While deadlifts are fantastic for developing strength and improving power in the gluteus maximus, we want to ensure the glute medius & minimus are getting the love as well. Fortunately, glute activation exercises that wake these little glutes up, like single leg glute bridges, clam shells, and hip abductions, are a great way to warm up for deadlifts.

There are a number of ways you can work deadlifts into your strength training program, but this is one of my favourites:

better glutes

So there you have it! A variety of deadlifts to choose from that will give you a strong and powerful (and visually appealing 😉 ) gluteus maximus, and warm-up exercises that will wake up your gluteus medius and minimus and prepare you to rock your deads.

As I mentioned above, deadlifts are a complex movement with the potential for injury if performed incorrectly. If you’re unsure of how to perform a deadlift or whether your form is correct or not, hit me up! We’ll get on Skype for a little chat. And please remember, that while I am a personal trainer, I’m not YOUR personal trainer (unless I actually am!). Always consult a health care practitioner before beginning a new exercise program.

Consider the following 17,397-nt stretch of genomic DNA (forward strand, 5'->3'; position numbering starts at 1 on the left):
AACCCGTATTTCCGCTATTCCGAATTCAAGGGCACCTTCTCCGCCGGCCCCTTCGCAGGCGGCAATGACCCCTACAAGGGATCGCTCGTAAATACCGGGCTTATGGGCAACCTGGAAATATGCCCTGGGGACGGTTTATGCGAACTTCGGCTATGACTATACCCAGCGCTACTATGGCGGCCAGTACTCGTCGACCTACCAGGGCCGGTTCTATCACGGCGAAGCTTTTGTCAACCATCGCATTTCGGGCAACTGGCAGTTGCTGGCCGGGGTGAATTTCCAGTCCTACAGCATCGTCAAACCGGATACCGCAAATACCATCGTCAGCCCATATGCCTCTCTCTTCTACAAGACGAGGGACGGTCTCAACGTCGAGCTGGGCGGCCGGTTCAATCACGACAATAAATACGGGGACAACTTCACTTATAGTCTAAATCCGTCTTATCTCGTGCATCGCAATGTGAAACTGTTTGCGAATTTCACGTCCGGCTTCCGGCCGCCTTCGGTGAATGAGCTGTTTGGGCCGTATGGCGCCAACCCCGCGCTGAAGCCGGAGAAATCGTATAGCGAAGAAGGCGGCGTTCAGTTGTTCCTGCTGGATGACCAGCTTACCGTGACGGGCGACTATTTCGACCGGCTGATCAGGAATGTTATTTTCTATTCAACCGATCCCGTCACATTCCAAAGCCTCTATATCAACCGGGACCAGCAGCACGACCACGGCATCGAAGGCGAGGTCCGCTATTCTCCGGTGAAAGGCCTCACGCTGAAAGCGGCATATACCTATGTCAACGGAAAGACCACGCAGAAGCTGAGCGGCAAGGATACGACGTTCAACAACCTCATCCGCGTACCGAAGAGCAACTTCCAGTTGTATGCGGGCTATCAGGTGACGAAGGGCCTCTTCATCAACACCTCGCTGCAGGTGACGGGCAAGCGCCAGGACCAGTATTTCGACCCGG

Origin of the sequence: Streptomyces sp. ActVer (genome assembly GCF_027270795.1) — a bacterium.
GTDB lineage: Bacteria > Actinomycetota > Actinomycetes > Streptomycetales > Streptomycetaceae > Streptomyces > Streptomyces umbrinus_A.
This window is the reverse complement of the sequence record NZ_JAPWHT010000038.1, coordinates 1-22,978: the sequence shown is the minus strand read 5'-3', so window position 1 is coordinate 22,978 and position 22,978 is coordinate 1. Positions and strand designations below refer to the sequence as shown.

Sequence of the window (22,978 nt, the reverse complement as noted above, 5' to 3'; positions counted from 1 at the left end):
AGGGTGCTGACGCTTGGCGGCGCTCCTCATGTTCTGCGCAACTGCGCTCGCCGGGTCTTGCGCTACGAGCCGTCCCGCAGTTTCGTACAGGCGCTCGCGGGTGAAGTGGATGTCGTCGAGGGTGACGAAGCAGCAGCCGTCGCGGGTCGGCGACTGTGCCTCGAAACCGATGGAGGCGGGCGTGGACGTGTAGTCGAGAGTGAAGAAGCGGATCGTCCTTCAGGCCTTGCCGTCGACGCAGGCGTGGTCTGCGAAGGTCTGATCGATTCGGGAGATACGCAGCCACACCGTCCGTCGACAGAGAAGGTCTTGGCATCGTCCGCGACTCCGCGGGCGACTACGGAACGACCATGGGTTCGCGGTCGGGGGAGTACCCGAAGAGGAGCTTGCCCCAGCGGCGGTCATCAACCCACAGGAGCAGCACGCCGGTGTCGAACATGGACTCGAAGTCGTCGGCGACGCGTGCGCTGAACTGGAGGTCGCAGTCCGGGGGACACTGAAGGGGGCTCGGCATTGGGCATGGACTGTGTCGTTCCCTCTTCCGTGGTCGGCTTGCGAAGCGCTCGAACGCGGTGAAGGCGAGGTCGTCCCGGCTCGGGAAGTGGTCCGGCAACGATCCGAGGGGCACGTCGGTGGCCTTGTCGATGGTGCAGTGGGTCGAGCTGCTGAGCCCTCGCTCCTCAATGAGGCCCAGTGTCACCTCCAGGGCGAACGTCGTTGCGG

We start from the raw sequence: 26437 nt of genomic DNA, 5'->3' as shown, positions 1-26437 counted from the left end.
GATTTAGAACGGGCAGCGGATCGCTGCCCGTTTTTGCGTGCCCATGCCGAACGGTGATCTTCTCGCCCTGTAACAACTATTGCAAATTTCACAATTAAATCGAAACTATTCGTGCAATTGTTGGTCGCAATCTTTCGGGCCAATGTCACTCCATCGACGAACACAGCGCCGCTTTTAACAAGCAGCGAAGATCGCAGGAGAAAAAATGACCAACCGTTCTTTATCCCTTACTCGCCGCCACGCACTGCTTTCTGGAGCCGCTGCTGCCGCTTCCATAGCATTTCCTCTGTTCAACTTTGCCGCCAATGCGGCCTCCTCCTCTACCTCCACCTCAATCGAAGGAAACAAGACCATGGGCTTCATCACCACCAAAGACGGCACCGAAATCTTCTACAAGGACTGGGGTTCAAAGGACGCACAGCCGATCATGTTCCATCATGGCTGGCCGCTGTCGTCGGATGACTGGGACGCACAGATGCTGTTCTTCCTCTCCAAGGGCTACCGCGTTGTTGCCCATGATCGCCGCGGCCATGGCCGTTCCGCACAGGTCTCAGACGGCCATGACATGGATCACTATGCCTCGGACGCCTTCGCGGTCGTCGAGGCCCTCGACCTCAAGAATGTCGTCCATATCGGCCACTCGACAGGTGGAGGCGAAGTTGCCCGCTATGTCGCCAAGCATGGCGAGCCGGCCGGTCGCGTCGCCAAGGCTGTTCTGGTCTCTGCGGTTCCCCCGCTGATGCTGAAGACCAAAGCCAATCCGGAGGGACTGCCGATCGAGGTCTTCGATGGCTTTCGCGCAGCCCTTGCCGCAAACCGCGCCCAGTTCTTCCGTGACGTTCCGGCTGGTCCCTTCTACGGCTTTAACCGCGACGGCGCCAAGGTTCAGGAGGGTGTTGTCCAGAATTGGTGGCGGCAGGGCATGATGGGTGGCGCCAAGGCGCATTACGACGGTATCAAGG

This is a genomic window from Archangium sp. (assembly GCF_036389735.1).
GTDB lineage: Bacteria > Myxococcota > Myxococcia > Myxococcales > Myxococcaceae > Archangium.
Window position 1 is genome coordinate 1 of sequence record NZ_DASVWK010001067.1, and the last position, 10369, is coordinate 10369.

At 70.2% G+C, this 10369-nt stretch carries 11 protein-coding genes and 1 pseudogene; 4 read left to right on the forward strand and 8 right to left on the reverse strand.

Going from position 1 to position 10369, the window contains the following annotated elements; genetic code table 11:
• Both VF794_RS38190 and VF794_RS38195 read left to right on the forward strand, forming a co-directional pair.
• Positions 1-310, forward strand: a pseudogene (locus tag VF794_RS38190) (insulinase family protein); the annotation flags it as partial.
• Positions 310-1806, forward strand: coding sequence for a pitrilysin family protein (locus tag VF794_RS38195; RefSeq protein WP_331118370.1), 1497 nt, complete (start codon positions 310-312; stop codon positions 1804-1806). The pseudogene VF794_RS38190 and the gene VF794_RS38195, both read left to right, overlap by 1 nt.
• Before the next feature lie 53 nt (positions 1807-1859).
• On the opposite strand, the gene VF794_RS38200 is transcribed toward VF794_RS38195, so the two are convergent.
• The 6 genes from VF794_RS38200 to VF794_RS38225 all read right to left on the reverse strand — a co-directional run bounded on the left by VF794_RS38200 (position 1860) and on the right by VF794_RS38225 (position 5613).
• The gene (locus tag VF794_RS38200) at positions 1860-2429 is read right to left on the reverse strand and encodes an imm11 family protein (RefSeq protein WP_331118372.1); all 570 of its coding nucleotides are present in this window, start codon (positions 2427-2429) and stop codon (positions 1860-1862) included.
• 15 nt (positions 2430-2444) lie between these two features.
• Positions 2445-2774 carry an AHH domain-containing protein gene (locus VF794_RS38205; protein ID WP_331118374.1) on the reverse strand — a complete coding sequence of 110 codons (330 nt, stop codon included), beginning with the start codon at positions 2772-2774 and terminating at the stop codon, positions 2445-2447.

Want strong glutes? Its time to #deadlift! via @arianafotinakis #runchat #sweatpink Click To Tweet

Do you incorporate deadlifts into your routine? If so, what’s your fav style? If not, what’s holding you back?


Tonley, J.C., Yun, S.M., Kochevar, R.J., Dye, J.A., Farrokhi, S., & Powers, C.M. (2010). Treatment of an Individual With Piriformis Syndrome Focusing on Hip Muscle Strengthening and Movement Reeducation: A Case Study. Journal of Orthopaedic & Sports Physical Therapy 40(2): 103-111. 

Showing 15 comments
  • Susie @ SuzLyfe